On Tribes and Community: Part 4, Can You Have a Tribe Without All the Bad Stuff?

I started this series on tribes because of a conversation in our small group. Jana and I are a part of a small group at our church, a group of four couples who gather on Sunday nights to share life and prayer together.

One night we were talking about our shared experiences growing up in smaller, conservative Christian communities. (We all grew up as members of smaller, more fundamentalist Churches of Christ, and now attend a larger, much more liberal Church of Christ.)

The stories we shared growing up were all wonderful. All those great stories and experiences being in a small little tribe. True, there were hard stories and sad stories. But most of us look back on those times with great fondness.

And when to turned to talk about our larger more liberal church it paled in comparison with those memories. True, a lot of this comparison is likely due to childhood nostalgia. But we also felt that there was something missing in the larger, more liberal church that we experienced in the smaller, more fundamentalist church.

There was a disjoint between agreement and community. Theologically, we disagreed with the churches of our youth. But we loved the community we experienced there.

By contrast, we agree with the liberal stances of our current church, but find it lacking in community and intimacy.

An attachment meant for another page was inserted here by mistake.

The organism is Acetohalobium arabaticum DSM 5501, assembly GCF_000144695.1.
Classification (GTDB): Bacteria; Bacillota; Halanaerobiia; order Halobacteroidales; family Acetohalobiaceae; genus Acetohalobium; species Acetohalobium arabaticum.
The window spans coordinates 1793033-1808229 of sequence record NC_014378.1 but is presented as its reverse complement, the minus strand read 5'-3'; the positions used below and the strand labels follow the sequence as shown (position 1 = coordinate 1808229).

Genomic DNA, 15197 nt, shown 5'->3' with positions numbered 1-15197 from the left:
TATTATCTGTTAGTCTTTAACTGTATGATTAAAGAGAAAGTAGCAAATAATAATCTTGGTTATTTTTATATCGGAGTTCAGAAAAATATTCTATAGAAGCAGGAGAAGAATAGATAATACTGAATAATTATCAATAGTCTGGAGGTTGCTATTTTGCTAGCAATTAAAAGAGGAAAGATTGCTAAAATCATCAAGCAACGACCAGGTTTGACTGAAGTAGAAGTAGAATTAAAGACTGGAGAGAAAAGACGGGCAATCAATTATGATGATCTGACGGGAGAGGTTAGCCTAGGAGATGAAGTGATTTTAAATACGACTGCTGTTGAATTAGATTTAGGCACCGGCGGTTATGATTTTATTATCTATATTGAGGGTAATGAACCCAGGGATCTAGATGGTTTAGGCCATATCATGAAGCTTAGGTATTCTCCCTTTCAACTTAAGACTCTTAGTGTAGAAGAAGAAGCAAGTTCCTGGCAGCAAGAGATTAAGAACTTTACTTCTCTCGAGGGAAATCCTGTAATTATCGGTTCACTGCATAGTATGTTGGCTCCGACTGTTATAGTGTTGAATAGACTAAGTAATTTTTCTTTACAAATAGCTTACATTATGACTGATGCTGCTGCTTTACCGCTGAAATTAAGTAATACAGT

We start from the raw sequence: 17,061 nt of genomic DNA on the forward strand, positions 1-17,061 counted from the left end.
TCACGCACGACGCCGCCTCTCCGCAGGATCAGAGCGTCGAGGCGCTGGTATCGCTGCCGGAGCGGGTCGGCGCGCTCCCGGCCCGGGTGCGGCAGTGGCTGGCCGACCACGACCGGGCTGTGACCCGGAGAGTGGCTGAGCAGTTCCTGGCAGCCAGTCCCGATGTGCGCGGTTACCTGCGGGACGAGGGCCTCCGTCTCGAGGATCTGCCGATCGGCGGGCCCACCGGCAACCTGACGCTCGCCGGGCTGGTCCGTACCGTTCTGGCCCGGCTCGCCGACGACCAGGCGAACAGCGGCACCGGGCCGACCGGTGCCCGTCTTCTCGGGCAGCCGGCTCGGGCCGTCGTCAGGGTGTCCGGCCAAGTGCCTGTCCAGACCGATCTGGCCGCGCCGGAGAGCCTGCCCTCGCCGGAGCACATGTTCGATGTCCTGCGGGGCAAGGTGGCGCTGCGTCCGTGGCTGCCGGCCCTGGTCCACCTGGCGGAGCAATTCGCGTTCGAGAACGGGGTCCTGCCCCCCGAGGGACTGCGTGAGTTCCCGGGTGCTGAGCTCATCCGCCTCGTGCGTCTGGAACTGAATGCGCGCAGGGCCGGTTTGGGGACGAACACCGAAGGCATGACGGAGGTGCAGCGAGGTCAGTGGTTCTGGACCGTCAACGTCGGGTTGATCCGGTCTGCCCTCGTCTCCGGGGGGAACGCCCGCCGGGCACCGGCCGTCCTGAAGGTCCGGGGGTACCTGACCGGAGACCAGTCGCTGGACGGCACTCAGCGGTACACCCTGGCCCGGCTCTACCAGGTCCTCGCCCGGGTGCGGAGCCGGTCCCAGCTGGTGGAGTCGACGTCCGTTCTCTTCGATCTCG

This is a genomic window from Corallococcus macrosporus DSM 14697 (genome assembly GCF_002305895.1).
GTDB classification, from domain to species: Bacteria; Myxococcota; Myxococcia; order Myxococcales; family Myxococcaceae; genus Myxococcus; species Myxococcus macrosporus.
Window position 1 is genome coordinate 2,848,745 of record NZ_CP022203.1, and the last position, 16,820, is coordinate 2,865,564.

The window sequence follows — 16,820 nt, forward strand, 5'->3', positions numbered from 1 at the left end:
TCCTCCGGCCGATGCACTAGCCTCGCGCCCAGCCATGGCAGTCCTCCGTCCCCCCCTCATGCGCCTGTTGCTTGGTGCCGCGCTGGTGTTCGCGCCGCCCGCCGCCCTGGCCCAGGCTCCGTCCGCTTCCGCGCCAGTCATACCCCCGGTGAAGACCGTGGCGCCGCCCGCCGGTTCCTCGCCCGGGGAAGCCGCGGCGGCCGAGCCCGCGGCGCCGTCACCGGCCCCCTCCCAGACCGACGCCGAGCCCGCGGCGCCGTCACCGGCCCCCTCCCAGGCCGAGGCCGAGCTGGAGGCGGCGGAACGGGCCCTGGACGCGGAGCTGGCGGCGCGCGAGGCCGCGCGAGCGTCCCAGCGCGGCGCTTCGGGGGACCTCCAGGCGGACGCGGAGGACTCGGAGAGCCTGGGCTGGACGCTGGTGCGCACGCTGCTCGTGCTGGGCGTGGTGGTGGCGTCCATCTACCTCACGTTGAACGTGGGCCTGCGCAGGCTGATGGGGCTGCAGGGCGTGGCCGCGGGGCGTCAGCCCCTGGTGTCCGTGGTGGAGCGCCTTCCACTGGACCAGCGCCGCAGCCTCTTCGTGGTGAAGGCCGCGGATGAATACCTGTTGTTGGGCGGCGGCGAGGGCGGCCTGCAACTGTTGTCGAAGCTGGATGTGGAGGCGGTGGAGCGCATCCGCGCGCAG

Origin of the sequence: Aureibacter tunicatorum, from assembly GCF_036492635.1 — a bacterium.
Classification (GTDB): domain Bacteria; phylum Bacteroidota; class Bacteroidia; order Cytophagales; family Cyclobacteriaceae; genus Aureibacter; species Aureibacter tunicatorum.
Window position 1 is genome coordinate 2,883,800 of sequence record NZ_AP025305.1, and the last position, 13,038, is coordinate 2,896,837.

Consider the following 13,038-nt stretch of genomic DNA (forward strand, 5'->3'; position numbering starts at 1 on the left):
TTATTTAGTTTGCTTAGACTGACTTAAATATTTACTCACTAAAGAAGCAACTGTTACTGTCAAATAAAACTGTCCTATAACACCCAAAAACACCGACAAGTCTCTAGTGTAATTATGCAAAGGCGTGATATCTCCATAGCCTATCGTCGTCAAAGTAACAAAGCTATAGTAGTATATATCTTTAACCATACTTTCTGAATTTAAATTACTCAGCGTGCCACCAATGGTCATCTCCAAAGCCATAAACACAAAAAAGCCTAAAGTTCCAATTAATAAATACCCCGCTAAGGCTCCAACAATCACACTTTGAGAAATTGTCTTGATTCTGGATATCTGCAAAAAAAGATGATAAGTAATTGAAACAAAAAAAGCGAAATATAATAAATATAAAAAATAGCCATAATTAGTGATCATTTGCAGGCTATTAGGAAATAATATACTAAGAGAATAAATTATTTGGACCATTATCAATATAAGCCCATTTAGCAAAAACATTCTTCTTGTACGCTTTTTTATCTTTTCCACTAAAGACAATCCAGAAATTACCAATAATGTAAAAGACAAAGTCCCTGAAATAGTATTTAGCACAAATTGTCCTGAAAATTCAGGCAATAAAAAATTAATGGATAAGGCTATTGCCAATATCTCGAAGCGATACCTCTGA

Pondering this contrast, my friend Grant asked, "Is it possible to have that sense of community and intimacy we experienced in those small, fundamentalist churches without bringing along all the bad stuff?"

I've been thinking about that question ever since.

Because it seems like one has to pick their poison. We flourish in tribes, but tribes require loyalty and submission to the group along with a clear sense of in-group/out-group boundaries. But submission and boundaries have a very dark side. So you embrace a liberalism where there are no boundaries between you and anyone else in the world and refuse to give loyalty to the group that could trump your personal autonomy and choice. Such moves most definitely expel the temptations of tribalism by effectively disbanding the tribe. We've become inclusive and tolerant, we're now liberals, but we've become homeless, isolated, and adrift. We've lost the tribe and long for it.

Thus Grant's question. Do we have to choose here? Is it really an either/or?

Can you have a tribe without all the bad stuff?

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